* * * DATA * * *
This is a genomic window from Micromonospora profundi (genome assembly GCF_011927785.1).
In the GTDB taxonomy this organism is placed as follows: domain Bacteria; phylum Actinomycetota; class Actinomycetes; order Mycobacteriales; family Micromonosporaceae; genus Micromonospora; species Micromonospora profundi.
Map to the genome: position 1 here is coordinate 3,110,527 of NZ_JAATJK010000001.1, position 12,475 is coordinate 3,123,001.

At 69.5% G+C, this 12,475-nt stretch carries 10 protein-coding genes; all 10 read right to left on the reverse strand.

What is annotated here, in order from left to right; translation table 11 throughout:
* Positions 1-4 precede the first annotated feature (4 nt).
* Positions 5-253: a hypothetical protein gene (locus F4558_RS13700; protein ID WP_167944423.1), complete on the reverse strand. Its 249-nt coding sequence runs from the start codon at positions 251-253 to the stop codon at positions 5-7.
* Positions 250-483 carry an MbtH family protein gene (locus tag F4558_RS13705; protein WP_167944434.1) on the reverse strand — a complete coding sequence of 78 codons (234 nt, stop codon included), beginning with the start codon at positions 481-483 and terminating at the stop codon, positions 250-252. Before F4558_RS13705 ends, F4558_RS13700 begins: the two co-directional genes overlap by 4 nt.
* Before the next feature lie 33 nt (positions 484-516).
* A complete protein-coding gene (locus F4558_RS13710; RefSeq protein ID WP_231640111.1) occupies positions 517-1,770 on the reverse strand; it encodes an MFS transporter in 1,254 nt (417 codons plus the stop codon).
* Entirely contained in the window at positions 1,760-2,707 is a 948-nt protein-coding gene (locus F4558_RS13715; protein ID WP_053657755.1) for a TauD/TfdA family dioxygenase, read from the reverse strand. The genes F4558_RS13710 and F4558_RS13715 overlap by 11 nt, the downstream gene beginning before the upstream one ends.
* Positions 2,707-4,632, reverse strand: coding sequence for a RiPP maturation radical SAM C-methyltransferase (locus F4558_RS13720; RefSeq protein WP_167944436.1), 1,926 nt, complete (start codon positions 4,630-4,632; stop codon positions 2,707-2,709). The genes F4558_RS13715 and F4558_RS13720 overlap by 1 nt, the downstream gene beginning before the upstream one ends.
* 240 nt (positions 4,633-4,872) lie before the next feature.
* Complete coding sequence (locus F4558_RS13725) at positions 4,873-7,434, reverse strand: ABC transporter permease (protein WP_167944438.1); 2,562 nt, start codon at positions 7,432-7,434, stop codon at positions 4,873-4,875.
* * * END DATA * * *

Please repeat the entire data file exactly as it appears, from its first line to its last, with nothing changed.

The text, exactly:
This is a genomic window from Micromonospora profundi (genome assembly GCF_011927785.1).
In the GTDB taxonomy this organism is placed as follows: domain Bacteria; phylum Actinomycetota; class Actinomycetes; order Mycobacteriales; family Micromonosporaceae; genus Micromonospora; species Micromonospora profundi.
Map to the genome: position 1 here is coordinate 3,110,527 of NZ_JAATJK010000001.1, position 12,475 is coordinate 3,123,001.

At 69.5% G+C, this 12,475-nt stretch carries 10 protein-coding genes; all 10 read right to left on the reverse strand.

What is annotated here, in order from left to right; translation table 11 throughout:
* Positions 1-4 precede the first annotated feature (4 nt).
* Positions 5-253: a hypothetical protein gene (locus F4558_RS13700; protein ID WP_167944423.1), complete on the reverse strand. Its 249-nt coding sequence runs from the start codon at positions 251-253 to the stop codon at positions 5-7.
* Positions 250-483 carry an MbtH family protein gene (locus tag F4558_RS13705; protein WP_167944434.1) on the reverse strand — a complete coding sequence of 78 codons (234 nt, stop codon included), beginning with the start codon at positions 481-483 and terminating at the stop codon, positions 250-252. Before F4558_RS13705 ends, F4558_RS13700 begins: the two co-directional genes overlap by 4 nt.
* Before the next feature lie 33 nt (positions 484-516).
* A complete protein-coding gene (locus F4558_RS13710; RefSeq protein ID WP_231640111.1) occupies positions 517-1,770 on the reverse strand; it encodes an MFS transporter in 1,254 nt (417 codons plus the stop codon).
* Entirely contained in the window at positions 1,760-2,707 is a 948-nt protein-coding gene (locus F4558_RS13715; protein ID WP_053657755.1) for a TauD/TfdA family dioxygenase, read from the reverse strand. The genes F4558_RS13710 and F4558_RS13715 overlap by 11 nt, the downstream gene beginning before the upstream one ends.
* Positions 2,707-4,632, reverse strand: coding sequence for a RiPP maturation radical SAM C-methyltransferase (locus F4558_RS13720; RefSeq protein WP_167944436.1), 1,926 nt, complete (start codon positions 4,630-4,632; stop codon positions 2,707-2,709). The genes F4558_RS13715 and F4558_RS13720 overlap by 1 nt, the downstream gene beginning before the upstream one ends.
* 240 nt (positions 4,633-4,872) lie before the next feature.
* Complete coding sequence (locus F4558_RS13725) at positions 4,873-7,434, reverse strand: ABC transporter permease (protein WP_167944438.1); 2,562 nt, start codon at positions 7,432-7,434, stop codon at positions 4,873-4,875.